Laura Shoe's Lightroom (and Occasionally Photoshop) Blog for Digital Photographers

Adjustment Brush Finesse

In Uncategorized on September 3, 2009 at 8:12 pm

Did you know that the adjustment brush allows you to slowly build up the amount of change you apply to an image, and also slowly back off on a change you made? The secret is in the Flow and Density sliders. Density controls how much of the specified adjustment can be applied in total, and Flow controls how many brush strokes it takes on the area to reach the full effect.

Let’s say that your goal is to brighten various parts of your image. You set the Exposure slider to +1.5 stops because you expect that this is the maximum brightening you would need to apply. Setting Density at 100% will allow you to apply the full 1.5 stop effect. If you set Flow at 20%, every brush stroke you make on an area will apply 20% of that 1.5 stops. Brush once on areas where you need just a little brightening; brush over areas twice or more –up to five times — where you need more brightening.

Now let’s say that there is an area that you brightened too much, and now you want to back off on the strength. To do so, reduce the density and paint over the area again — reducing it to 80% and painting again will give you just 80% of the effect. Painting with a density of 0% removes the effect entirely, and is therefore just like using the Eraser brush. (If it is an area that is difficult to precisely paint over again, you may find that it is easier to use the eraser brush first to remove the effect entirely and then start over again with applying the effect with flow reduced.)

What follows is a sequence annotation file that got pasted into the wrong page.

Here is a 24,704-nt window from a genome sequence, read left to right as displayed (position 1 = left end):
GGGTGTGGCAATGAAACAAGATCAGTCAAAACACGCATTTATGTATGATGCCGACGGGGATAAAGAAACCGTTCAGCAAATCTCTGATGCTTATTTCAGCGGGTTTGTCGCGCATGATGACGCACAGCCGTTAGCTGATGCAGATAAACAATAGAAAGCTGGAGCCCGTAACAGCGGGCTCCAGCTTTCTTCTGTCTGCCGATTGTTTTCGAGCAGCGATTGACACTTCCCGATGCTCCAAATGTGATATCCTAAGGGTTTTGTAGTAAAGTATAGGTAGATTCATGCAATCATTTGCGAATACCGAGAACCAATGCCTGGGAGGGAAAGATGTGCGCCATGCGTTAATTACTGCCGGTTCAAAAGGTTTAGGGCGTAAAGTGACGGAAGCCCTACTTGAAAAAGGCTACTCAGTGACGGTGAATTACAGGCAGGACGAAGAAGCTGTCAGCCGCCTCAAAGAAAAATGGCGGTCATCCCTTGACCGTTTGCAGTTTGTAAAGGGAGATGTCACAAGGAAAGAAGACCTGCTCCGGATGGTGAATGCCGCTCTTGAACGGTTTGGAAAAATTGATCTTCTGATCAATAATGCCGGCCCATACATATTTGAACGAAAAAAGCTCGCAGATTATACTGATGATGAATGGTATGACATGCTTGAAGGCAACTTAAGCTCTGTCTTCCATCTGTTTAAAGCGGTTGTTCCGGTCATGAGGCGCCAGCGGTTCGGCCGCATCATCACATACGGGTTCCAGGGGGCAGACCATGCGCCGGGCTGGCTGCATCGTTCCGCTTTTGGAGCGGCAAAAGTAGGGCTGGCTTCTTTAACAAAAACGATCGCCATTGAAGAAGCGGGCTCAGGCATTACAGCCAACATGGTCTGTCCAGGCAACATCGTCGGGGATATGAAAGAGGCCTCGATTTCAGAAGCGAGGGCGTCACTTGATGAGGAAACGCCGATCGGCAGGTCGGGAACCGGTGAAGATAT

There is no substitute for experimenting — everything you do in Lightroom can be undone! Play with the adjustment brush at different flow and density settings to understand what they do, and then hit the delete/backspace key on your keyboard to delete your current adjustment, or hit the Reset button just below the density slider to undo all your adjustment brush changes.

Adjustment Brush Flow and Density

Adjustment Brush Flow and Density


Leave a Reply

Fill in your details below or click an icon to log in: Logo

You are commenting using your account. Log Out /  Change )

Google+ photo

You are commenting using your Google+ account. Log Out /  Change )

Twitter picture

You are commenting using your Twitter account. Log Out /  Change )

Facebook photo

You are commenting using your Facebook account. Log Out /  Change )


Connecting to %s